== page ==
The 2013 Public Access Season has concluded
The 2013 public access season on Governors Island has ended. Governors Island will re-open to the public Memorial Day Weekend, 2014.
Governors Island is located in New York Harbor, 1/2 mile from the southern tip of Manhattan and 400 yards west of the end of Brooklyn's Atlantic Avenue and Red Hook waterfront. It is accessible only via ferry.
Ferry from Manhattan - Free ferry service is provided from Battery Maritime Building at 10 South Street on the corner of South and Whitehall Streets in Lower Manhattan and next door to the Staten Island ferry terminal. For weekend service the first ferry to the island departs at 10 AM, then at 11 AM a ferry departs for the island every 30 minutes at the top [:00] and bottom [:30] of the hour until 5:30 PM. Ferries returning to Manhattan also run every 30 minutes, at the top and bottom of the hour, until 7 PM.
For weekday park ranger programs on the island, the ferry only runs hourly and departs at the top of the hour.
This ferry operates year round, providing service to the island's staff, contractors, students of the New York Harbor High School and those having official business with organizations on the island.
Brooklyn ferry service - Free ferry service is provided from Brooklyn Bridge Park's East River Pier 6 at the end of Atlantic Avenue. In 2013, this service starts May 25th and only operates weekends Memorial Day and Labor Day during the summer. It is best characterized as "load and leave" so while there is not a schedule, it generally runs every 20 minutes.
East River ferry service - Commercial ferry service provided by the East River Ferry from points in Manhattan, Greenpoint, Williamsburg, Fulton Ferry and Wall Street. In 2013, this service starts extends its runs to Governors Island (weekends only) on May 25th and goes until Labor Day. For more information on schedules, routes and costs, visit: http://www.nywaterway.com/erf-home.aspx
Getting to Governors Island:
Public transportation is the best way to get to the ferry to Governors Island. Check www.MTA.info for the status of weekend bus and subway service.
Subway - The R train from Queens or Brooklyn stops at Whitehall. Taking the Brooklyn-bound exit off the platform brings you to Whitehall Street. Continuing the same direction will bring you in view of the Battery Maritime Building 100 yards away.
Subway - The 1 train from the Bronx and the west side of Manhattan ends at South Ferry. Exits will bring you out in front of the Staten Island ferry terminal. The Battery Maritime Building is to the left, about 100 yards away. Service is slated to resume to the storm damaged South Ferry station in April 2013. Since the restored service will be using the old 1900s-era subway station with its very short platform, you need to be in the first five cars of the train or any car in front of the conductor.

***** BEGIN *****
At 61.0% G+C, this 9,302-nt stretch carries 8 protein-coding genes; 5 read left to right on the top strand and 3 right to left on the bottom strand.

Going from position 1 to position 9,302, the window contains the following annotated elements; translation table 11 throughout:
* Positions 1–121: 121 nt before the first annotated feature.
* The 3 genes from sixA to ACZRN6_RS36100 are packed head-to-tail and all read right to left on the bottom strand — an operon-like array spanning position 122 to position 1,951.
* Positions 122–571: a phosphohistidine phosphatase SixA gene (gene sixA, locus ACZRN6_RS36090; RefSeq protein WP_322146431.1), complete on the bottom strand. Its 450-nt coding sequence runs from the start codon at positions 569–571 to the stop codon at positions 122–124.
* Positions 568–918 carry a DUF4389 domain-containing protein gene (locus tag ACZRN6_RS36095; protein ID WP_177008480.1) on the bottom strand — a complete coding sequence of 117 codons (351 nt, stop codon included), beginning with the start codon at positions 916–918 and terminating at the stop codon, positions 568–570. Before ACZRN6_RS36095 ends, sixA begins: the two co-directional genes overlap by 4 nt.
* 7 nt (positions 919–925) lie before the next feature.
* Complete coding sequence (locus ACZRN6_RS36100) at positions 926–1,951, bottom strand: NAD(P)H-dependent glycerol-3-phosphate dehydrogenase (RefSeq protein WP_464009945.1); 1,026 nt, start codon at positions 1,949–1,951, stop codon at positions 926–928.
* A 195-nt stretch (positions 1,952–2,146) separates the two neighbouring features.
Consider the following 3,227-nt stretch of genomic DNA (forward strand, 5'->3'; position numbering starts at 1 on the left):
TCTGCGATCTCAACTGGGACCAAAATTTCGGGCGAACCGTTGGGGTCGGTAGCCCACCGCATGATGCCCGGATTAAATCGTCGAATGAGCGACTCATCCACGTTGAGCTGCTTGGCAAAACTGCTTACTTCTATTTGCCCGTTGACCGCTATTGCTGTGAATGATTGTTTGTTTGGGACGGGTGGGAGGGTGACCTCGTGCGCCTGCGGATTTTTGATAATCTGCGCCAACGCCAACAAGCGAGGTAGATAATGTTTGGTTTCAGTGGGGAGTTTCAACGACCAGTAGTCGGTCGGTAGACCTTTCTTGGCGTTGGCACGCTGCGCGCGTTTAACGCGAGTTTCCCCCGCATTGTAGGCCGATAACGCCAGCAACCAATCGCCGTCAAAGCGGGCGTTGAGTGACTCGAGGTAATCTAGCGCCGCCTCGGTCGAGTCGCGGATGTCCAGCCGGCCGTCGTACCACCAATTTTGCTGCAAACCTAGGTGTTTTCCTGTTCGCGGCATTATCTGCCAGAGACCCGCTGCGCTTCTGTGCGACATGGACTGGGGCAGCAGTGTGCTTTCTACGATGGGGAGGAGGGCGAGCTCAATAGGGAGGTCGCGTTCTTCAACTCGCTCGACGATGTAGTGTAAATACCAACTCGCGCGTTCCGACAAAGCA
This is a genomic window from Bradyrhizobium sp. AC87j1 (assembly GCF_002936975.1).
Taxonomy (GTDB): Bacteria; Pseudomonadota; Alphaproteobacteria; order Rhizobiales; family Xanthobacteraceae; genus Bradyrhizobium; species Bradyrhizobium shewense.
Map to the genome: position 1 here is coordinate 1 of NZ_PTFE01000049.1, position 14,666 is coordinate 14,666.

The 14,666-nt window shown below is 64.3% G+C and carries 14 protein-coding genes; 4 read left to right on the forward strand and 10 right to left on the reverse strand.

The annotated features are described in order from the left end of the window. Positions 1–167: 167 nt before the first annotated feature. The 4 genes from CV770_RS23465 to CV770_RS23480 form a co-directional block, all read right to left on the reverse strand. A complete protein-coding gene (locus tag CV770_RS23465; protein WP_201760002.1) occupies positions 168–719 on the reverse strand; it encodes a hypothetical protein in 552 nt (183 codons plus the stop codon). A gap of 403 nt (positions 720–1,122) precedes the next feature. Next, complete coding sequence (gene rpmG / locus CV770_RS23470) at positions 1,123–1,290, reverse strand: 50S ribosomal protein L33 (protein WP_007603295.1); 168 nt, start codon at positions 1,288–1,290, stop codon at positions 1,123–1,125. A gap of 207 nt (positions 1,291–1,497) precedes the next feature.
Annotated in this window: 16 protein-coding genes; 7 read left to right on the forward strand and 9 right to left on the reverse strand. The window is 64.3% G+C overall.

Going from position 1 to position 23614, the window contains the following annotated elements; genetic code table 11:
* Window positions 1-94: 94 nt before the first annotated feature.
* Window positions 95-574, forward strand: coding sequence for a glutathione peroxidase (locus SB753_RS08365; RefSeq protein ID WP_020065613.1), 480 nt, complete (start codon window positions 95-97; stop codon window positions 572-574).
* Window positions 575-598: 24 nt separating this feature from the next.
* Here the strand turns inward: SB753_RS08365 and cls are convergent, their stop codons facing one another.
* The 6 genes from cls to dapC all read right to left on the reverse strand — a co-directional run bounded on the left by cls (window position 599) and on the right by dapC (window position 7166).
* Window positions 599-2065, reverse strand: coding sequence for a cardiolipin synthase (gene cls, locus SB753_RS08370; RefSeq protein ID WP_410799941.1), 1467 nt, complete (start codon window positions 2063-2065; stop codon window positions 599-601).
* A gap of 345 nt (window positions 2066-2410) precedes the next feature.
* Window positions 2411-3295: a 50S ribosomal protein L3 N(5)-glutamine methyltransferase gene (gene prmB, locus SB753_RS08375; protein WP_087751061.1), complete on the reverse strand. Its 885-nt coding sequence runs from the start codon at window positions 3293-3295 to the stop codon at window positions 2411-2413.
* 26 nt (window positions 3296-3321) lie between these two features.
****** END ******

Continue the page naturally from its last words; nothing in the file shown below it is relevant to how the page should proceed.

Subway - The 4/5 train from the Bronx, the east side of Manhattan and Brooklyn stops at Bowling Green. Brooklyn-bound passengers exit on to State Street. Follow it to the Staten Island ferry terminal, the Battery Maritime Building is next door to the left
Taxi - Most taxi drivers will not know where Governors Island is located or how to get there. Direct them to drop you off at the Staten Island ferry at South and Whitehall Streets. The Battery Maritime Building is next door.
Brooklyn bus/subway - Pier 6 for the ferry from Brooklyn is located at the foot of Atlantic Avenue. The closest subway stop is Borough Hall, which is approximately a 15-minute walk away. The closest bus stop is Atlantic Avenue and Court Street on the B63 or B61 bus.
Driving to Lower Manhattan:
If you need to drive your vehicle to Lower Manhattan, directions are provided below. Cars are not permitted on Governors Island. If you would like to drive to Lower Manhattan in the vicinity of the Battery Maritime Building, you will need to park your car in either a parking garage or on the street.
Driving Directions from Lower Manhattan:
Did You Know?
Oliver Otis Howard (1830-1909), from Maine, graduated from West Point in 1856. During the Civil War, he fought at Manassas; Fair Oaks – where he lost his right arm; Antietam; Chancellorsville; Gettysburg; Chattanooga; Atlanta; and participated in the march across Georgia. In 1865 he headed the Freedmans’ Bureau, which resettled and enforced the rights of newly freed African-American slaves in the South. His interest in their education led him to establish Howard University in Washington, D.C. and Lincoln Memorial University in Tennessee. From 1884 to the end of his Army career, he commanded the U.S. Army in the Eastern United States from Governors Island.